Syrian pro-government forces have carried out at least 82 execution-style killings of civilians in Aleppo in recent days, including women and children, the UN said Tuesday, citing what it called credible reports on the ground.
The UN human rights office said it had received reports of "pro-government forces killing at least 82 civilians including 11 women and 13 children in four different neighbourhoods" in the former rebel stronghold of eastern Aleppo, spokesman Rupert Colville told reporters in Geneva.
"We have also been informed that pro-government forces have been entering civilian homes and killing those individuals found inside," while other civilians have been detained, Colville added.
Asked to characterise the makeup of the forces reportedly carrying out the killings, Colville said: "It's a mixture. Syrian army and also militias."
The atrocities were committed in recent days, most likely in the last 48 hours, Colville said, adding that his office had the names of the victims.
"We hope, profoundly, that these reports are wrong, or exaggerated, as the situation is extremely fluid and it is very challenging to verify reports," the rights office added in a separate statement.
"However, they have been corroborated by multiple reli able sources."
Syrian troops are on the verge of recapturing all of Aleppo, which the rebels fighting against President Bashar al-Assad first claimed in 2012. The complete fall of eastern Aleppo into government hands would mark a major victory for Assad. 1
Aleppo's human tragedy (photo by: AFP)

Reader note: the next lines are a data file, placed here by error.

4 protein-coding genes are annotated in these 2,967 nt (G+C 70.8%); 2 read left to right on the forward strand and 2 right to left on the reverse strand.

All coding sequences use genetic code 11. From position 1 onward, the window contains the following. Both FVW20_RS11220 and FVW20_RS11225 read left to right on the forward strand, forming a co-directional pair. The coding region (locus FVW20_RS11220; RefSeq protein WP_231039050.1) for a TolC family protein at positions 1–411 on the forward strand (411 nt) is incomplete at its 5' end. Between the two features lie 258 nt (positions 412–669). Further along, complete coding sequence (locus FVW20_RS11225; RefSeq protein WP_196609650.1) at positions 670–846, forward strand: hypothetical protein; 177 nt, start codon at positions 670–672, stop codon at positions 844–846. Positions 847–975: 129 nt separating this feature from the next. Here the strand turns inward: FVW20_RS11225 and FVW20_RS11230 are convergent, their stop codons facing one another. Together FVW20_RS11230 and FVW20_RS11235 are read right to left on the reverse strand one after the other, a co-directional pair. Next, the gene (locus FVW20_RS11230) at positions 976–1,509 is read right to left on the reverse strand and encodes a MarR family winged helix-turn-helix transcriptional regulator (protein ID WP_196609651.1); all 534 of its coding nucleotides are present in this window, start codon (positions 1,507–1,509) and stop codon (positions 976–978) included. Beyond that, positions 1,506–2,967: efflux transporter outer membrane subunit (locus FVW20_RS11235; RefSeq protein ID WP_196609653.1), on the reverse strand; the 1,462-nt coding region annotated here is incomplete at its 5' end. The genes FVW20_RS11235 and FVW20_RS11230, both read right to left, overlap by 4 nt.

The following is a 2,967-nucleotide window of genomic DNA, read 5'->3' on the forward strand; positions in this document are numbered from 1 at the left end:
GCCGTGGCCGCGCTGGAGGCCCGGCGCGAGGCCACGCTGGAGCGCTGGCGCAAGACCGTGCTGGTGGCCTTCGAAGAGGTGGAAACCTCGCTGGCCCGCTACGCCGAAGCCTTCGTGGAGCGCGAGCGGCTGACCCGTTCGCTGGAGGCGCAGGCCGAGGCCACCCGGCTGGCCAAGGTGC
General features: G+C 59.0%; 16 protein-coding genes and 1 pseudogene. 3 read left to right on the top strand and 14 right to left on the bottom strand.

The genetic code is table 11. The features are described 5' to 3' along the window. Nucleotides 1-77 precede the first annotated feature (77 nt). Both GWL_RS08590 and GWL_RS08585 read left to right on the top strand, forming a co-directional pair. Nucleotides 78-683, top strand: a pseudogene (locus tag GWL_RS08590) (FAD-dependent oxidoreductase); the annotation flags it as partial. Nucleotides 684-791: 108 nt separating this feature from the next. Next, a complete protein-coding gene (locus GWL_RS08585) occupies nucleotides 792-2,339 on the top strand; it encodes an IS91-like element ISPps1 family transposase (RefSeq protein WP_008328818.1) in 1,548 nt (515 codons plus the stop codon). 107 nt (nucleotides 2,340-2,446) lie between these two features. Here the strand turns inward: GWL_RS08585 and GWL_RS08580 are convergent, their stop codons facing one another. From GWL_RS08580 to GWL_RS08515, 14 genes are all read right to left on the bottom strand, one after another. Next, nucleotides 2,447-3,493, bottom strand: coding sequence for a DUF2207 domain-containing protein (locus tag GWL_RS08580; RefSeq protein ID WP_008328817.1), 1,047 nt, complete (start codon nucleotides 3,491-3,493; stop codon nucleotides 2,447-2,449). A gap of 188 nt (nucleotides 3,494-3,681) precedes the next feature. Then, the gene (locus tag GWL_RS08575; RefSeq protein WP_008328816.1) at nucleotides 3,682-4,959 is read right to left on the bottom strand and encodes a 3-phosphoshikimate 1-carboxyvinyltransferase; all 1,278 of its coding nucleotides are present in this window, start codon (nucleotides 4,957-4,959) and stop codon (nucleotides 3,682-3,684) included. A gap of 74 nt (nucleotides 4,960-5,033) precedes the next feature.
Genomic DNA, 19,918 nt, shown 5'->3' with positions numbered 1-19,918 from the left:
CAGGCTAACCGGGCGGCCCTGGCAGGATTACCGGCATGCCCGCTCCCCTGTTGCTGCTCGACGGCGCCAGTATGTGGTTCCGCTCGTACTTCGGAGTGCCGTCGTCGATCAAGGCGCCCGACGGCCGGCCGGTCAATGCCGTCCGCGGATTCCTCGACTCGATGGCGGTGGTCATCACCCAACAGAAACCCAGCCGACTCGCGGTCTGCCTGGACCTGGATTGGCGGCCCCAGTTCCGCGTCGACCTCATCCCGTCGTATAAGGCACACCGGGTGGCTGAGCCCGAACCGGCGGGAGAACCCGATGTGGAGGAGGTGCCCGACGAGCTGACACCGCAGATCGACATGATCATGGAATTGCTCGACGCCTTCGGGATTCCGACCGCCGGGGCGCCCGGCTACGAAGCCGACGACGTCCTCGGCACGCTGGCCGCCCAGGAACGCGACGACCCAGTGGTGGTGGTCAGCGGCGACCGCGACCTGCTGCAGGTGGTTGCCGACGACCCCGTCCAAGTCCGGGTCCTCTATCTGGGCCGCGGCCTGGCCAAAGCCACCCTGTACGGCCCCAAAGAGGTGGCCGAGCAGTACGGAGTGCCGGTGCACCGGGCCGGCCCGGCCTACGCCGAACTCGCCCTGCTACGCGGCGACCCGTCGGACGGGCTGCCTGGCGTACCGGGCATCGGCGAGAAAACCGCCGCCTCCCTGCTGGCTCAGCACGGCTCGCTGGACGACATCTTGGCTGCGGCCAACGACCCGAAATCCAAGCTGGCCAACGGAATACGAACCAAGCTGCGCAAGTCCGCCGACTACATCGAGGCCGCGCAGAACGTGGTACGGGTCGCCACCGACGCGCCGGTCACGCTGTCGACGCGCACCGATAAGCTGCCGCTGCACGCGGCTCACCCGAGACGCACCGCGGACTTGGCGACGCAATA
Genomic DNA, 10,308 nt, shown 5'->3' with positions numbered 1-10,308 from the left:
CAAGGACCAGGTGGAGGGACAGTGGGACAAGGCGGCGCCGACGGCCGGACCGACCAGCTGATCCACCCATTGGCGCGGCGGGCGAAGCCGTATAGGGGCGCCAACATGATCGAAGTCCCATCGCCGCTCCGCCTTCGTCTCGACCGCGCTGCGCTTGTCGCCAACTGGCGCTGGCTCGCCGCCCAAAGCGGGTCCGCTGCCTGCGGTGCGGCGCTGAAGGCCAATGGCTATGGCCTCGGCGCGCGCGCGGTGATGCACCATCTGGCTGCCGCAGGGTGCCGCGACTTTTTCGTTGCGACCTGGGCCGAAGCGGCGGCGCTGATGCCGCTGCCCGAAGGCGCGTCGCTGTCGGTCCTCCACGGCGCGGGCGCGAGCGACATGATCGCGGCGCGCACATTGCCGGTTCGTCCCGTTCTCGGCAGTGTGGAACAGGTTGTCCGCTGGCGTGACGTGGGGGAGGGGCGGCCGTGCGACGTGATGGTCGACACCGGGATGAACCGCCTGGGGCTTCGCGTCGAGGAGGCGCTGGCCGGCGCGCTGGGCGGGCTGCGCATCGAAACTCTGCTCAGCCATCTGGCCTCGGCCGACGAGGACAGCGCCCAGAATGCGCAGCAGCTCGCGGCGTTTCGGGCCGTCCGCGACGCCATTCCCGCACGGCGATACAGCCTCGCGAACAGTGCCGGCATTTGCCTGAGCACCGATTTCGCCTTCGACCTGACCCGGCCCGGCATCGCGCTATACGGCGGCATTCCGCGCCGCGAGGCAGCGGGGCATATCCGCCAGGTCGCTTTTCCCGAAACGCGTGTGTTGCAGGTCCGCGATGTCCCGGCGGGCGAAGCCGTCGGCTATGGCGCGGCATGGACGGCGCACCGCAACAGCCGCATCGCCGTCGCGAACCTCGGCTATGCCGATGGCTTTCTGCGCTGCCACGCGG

Some civilians "managed to flee" the fighting on Monday, but others "were reportedly caught and killed on the spot and others were arrested", the UN spokesman told reporters.
Late Monday, the UN "received further deeply disturbing reports that numerous bodies were lying in the streets but residents were unable to retrieve them due to the intense bombardment, and their fear of being shot on sight," the rights office statement said.
A spokesman for the UN's humanitarian agency (OCHA), Jens Laerke, told reporters that the UN did not have a reliable figure for the numbers of civilians still trapped in Aleppo's "contested neighbourhoods," but estimated that the number was in the thousands.
Colville said the UN was "filled with the deepest foreboding for those who remain in this last hellish corner of opposition-held eastern Aleppo."
He stressed that the screening by Syria's army of those who fled rebel-held territory "must itself be screened" by independent humanitarians to guard against further grave violations.